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Spearfishing is a philosophy that I was first introduced to in 2008 by my sensei. He often compared work, finances, education and personal life to spearfishing.

I have fond memories of waking up at 5am and looking forward to the orange sunrise(it really did look like a giant orange) over Awaji island as we made our way to the secret beach in Shikoku Island.It was a perfect craggy cove with no one around. Under the water, rocky formations seen on the surface were actually towers and spires, teeming with life. On the season opener of each year, I remember him praying and then pouring sake into the sea before we got into the water.

After half a day of fishing we prepared the barbecue and roasted our bounty on the open flame. The sound of the waves, smell of the smoke in my hair, warmth of the embers, taste of the dried salt around my lips and sight of the purple hues of twilight remind me of things nature can only teach. I’ve since graduated from spearing with him and taught up to 10 people how to spearfish but recall sensei’s teachings around the fire.

Everything Happens In Stages

Before you learn how to spear you must learn how to dive. Before you learn how to dive you must learn how to swim. Before you learn how to swim you must learn to respect the sea. Same as in most things in life, you must learn them step by step. You must master one level before moving on to the next. I thought spearfishing was an easy task and tried to rush at the fish. In fact I did not catch ANY [pullquote]He purposely allowed me to make all these mistakes before actually helping me improve in earnest.[/pullquote]fish for the first three trips. On many of my trips, when I could finally dive, I also got a splitting headache afterwards from my inability to equalize the pressure when diving beyond my level. In fact, I didn’t even know the proper way to dive. I was splashing around the top, causing a ruckus and scaring the fish away. In the ocean I was shooting my spear any which way, hoping to snare at least something. When I finally did, it was too small to be eaten. A waste of a precious life for game. He purposely allowed me to make all these mistakes before actually helping me improve in earnest. It takes a lot of time and training to move from one level to the next but you will have the advantage over others if you have a strong foundation. The best ice hockey player also happens to be the best ice skater. The best teacher also happens to be the best student.

If You Want Anything Good You Need To Dive Deep

There are no good fish at the surface. The real prize is at the bottom, in the gloom, beyond your comfort zone. Getting to the bottom is no easy feat as your body can only handle so much pressure. Spearos have to scout the landscape, make a judgement on the possibility of finding something, take a deep breath and jackknife down. Once down at the bottom, be it at 5 meters, be it at 10 meters, the approach can be different. First you comb through the bottom of the rocks to see if anything is hiding inside. If not, you then wait patiently on the surface. Sometimes I pick up a small rock and tap on the large rock’s surface to draw attention. 20 seconds. 30 seconds. 40 seconds. You will get close to your lung’s limit, feel the CO2 build up and adrenaline running through you. But it’s exactly when you’re near your limit, many times, an ominous shape appears from the deep blue. As in life, you do not want to catch the common abundant fish frolicking around the shallows. Anyone can get them and they don’t taste good. When you turn that ominous shape into a rewarding catch, that memory will stay with you forever.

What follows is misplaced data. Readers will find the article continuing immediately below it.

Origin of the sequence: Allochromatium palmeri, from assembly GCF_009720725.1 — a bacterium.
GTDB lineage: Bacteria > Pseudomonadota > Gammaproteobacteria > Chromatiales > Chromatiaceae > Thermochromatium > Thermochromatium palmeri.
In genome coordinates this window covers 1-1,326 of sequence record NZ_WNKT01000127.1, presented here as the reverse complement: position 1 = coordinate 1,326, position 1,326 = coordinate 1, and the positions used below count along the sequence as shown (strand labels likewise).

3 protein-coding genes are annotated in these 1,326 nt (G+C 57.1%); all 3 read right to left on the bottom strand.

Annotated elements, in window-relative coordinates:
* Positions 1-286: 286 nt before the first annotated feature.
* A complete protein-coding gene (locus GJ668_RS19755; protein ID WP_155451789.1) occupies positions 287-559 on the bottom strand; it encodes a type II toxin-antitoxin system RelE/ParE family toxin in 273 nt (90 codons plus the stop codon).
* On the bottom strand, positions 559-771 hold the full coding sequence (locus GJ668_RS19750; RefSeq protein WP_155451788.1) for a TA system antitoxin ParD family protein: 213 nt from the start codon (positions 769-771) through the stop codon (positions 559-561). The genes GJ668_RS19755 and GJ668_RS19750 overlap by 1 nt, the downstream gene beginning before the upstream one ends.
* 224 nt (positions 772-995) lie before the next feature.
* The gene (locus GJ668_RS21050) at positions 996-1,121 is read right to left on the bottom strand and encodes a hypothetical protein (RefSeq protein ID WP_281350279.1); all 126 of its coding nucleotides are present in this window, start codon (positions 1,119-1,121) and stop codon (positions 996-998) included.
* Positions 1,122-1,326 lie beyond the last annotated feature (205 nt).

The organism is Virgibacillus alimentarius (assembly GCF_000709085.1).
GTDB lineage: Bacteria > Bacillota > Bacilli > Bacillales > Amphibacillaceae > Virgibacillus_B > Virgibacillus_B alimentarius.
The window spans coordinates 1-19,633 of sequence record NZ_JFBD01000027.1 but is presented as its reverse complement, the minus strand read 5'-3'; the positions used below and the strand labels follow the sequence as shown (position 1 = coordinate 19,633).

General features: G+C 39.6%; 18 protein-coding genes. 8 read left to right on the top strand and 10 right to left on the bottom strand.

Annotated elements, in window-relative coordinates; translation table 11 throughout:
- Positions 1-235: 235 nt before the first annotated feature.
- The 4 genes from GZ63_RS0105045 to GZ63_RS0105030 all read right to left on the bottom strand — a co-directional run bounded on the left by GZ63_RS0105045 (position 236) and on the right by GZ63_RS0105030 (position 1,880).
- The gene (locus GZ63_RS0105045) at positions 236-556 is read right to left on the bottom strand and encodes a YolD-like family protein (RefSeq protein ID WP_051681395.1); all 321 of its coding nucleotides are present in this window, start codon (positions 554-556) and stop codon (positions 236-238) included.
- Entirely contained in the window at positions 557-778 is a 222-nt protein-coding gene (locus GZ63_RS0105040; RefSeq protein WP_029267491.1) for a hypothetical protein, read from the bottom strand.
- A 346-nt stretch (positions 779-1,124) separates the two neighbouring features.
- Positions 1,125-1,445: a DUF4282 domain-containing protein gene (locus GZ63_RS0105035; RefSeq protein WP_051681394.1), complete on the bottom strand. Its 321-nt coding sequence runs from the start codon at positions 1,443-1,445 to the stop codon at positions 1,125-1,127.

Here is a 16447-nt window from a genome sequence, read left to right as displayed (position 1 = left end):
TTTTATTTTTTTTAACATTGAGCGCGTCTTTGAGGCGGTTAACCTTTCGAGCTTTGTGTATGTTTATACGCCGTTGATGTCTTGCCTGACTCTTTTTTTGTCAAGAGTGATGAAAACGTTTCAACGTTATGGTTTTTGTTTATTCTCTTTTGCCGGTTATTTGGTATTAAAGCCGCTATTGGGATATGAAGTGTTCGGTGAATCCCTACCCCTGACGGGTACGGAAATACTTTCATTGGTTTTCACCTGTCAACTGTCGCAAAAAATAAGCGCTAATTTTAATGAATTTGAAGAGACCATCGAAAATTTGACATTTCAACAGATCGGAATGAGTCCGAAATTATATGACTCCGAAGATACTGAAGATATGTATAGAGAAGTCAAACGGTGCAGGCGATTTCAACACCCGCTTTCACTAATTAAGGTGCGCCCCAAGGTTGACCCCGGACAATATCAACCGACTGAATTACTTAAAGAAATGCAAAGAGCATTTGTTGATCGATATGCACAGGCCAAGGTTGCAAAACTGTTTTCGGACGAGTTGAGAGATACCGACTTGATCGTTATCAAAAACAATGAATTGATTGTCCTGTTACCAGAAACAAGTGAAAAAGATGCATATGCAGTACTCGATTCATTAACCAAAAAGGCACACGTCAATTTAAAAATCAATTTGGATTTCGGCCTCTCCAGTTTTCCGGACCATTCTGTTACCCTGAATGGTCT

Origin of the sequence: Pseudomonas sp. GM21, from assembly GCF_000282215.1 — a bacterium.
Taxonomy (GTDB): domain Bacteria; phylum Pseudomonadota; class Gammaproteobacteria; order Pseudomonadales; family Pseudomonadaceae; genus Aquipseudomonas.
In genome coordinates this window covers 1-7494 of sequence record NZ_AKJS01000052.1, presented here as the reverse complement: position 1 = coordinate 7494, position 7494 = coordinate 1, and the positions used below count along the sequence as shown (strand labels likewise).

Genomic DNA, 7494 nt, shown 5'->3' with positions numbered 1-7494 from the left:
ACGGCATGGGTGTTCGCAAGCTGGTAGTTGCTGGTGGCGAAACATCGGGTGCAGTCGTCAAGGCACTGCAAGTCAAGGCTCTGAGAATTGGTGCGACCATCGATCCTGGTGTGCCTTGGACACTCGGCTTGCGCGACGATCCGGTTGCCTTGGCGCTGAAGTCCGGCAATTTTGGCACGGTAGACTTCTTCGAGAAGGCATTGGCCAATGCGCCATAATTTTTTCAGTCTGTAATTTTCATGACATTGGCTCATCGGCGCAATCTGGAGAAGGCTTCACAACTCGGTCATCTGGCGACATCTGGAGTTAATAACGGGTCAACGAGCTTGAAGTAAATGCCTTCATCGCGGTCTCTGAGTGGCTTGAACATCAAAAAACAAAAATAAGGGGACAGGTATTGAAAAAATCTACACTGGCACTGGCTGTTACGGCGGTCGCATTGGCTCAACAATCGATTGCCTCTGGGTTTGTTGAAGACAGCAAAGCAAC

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If You Think You’re Close Enough, You’re Not Close Enough

In the water, things look bigger and closer. Naturally when beginner spearos release their spears, they always fall short and the fish just veer away. They are afraid of getting too close and scaring off the fish. Beginners lack the agility and confidence. They also lack the skill of aim which an experienced spearo has. I often make this mistake in that I take action without being a hundred percent [pullquote align=”right”]When you think you’re close enough for the shot. you’re probably not close enough. When you think you’re too close for the shot, then you’re actually at the right distance.[/pullquote]ready. It’s a bad habit that I am constantly trying to improve. When you think you’re close enough for the shot. you’re probably not close enough. When you think you’re too close for the shot, then you’re actually at the right distance. Instead of taking risks, it’s important to learn how to take calculated risks in which a return is expected before you even take the risk. Emotions and fear often make us jump in too quickly, only to have lost the entire prize. If you stay calm like a rock, the opportunity will present itself and you will be more than ready to make the most of it.

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I think there are lessons to be learned in all parts of nature as well as in all types of sports. Many of us in urban societies often feel unhappy or unsatisfied, despite being surrounded by plenty. We amuse ourselves, spend money to satisfy a shot-term desire and glance at only the surface of things because we’re blinded by our own self importance. We are always surrounded by light, noise and other people. Maybe many of those problems can be remedied by getting back in touch with nature. Feeling like we are not beyond nature but an inherent piece of it. It will grant us a piece of mind and realization of our place in the world.

But with immense garbage problems in Midway and Radiation from Fukushima, I wonder if my child will be able to experience nature as I have.